Avi Issacharoff, The Times of Israel's Middle East analyst, fills the same role for Walla, the leading portal in Israel. He is also a guest commentator on many different radio shows and current affairs programs on television. Until 2012, he was a reporter and commentator on Arab affairs for the Haaretz newspaper. He also lectures on modern Palestinian history at Tel Aviv University, and is currently writing a script for an action-drama series for the Israeli satellite Television "YES." Born in Jerusalem, he graduated cum laude from Ben Gurion University with a B.A. in Middle Eastern studies and then earned his M.A. from Tel Aviv University on the same subject, also cum laude. A fluent Arabic speaker, Avi was the Middle East Affairs correspondent for Israeli Public Radio covering the Israeli-Palestinian conflict, the war in Iraq and the Arab countries between the years 2003-2006. Avi directed and edited short documentary films on Israeli television programs dealing with the Middle East. In 2002 he won the "best reporter" award for the "Israel Radio” for his coverage of the second intifada. In 2004, together with Amos Harel, he wrote "The Seventh War - How we won and why we lost the war with the Palestinians." A year later the book won an award from the Institute for Strategic Studies for containing the best research on security affairs in Israel. In 2008, Issacharoff and Harel published their second book, entitled "34 Days - The Story of the Second Lebanon War," which won the same prize.
Palestinian Authority President Mahmoud Abbas, flanked by newly released Palestinian prisoners, greets the crowd in Ramallah, on October 30, 2013 (photo credit: Issam Rimawi/Flash90)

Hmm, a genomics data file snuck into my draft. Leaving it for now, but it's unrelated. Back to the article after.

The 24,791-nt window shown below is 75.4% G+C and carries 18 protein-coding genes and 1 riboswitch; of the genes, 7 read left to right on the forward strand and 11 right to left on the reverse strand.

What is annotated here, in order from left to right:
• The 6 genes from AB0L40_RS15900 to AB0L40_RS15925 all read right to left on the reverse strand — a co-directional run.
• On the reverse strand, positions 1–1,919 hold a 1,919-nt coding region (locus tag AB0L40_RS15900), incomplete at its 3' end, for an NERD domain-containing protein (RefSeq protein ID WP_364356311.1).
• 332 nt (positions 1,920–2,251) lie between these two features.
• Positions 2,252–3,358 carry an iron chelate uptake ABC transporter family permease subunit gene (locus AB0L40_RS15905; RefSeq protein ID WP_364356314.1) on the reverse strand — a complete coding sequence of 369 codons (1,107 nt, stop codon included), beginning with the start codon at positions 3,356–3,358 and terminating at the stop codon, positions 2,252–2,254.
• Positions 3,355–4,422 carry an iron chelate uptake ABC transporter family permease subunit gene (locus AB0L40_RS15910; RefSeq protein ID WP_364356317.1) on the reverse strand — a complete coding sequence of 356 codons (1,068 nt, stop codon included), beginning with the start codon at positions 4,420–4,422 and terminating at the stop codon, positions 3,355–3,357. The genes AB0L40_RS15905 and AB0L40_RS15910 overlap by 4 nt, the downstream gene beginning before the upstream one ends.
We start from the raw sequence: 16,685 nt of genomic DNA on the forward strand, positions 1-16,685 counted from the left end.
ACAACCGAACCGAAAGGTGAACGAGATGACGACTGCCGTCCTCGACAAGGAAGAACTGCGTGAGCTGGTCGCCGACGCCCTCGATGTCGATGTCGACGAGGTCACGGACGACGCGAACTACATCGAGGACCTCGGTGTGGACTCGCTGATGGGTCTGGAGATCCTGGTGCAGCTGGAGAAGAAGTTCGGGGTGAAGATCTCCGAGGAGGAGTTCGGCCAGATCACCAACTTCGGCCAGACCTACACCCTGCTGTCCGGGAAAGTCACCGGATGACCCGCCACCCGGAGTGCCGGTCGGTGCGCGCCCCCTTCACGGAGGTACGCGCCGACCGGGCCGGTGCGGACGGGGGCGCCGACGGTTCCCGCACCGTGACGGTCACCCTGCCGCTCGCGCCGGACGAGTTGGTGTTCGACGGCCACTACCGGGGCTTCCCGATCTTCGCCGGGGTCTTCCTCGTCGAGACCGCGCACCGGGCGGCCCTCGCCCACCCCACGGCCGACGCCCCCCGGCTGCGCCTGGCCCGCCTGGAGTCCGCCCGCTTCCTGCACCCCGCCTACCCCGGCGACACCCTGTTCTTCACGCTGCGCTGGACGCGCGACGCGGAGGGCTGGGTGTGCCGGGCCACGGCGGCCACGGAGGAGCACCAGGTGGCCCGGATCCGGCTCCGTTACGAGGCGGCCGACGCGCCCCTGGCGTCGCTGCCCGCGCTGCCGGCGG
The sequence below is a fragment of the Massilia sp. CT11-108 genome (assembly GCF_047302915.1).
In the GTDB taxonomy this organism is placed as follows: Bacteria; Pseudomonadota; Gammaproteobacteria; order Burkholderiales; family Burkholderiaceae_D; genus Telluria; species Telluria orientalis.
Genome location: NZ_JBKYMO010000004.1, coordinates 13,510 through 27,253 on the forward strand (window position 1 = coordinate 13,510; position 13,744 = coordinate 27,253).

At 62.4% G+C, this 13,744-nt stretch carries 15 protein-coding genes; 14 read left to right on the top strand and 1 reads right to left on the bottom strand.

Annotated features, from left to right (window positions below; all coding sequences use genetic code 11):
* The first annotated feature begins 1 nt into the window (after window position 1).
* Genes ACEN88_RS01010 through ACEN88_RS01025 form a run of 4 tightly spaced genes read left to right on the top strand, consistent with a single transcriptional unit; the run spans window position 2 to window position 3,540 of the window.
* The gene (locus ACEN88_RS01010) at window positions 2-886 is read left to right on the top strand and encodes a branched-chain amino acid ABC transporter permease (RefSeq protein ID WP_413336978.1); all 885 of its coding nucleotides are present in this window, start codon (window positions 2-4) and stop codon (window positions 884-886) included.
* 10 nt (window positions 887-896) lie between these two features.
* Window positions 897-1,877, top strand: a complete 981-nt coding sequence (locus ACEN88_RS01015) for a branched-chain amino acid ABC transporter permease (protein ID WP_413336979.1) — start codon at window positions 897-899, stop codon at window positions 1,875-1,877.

The New Middle East of 2013 presents many new challenges for Israel: the jihadists on the Syrian border in the north and on the Egyptian border in the south; the threat of more weapons falling into Hezbollah’s hands and upsetting the delicate balance of power in the region; terrorism on the Lebanese border; Hamas tunneling at the Gaza border. The list goes on.
But some developments — such as the rise of the new regime in Egypt, new tacit understandings between Israel and Saudi Arabia, and the ongoing efforts to dismantle Syria’s chemical weapons capabilities — have also created potentially positive opportunities.
It is still too soon to determine if the new presidency in Iran offers one of those opportunities. On the one hand, Tehran continues its race for nuclear weapons (though at a slightly slower pace than before); on the other, Hassan Rouhani’s victory indicates a shift in the Iranian public’s interests. The Iranian people want to live normal lives even if it means abandoning their nuclear program.
There is at least one potential opportunity — a major one — that Israel is opting not to talk up: the possibility of a peace agreement with the Palestinians. Members of the right-wing Jewish Home party have lost plenty of sleep over that prospect, and outdid themselves this week by harshly criticizing the decision to release a second batch of Palestinian prisoners made by a government of which they themselves are a part.
That something positive could be happening in the negotiations between Israel and the Palestinian Authority may comes as a surprise after the overwhelming pessimism expressed by both Israeli and Palestinian leaders before the current round of talks began in late July. But there are quite a few reasons to suspend disbelief and skepticism.
Late Tuesday night, the 26 Palestinian prisoners were released according to the agreement between Israel and the PA and despite public outcry in Israel. At the same time, while Prime Minister Benjamin Netanyahu has not stopped construction in the settlements, his government has limited building permits primarily to the large settlement blocs and the Jewish neighborhoods in East Jerusalem which are expected to remain under Israeli sovereignty in any future deal with the Palestinians.
American, European, Palestinian and Israeli sources have all described the negotiations as being very serious and proceeding surprisingly quickly, beneath the media radar. Israel is under the impression that PA President Mahmoud Abbas has come to talk business this time and is willing to exercise intellectual flexibility. And a senior Palestinian official told The Times of Israel this week that Abbas is “optimistic.” This is almost completely contradictory to the opinions voiced when the talks began.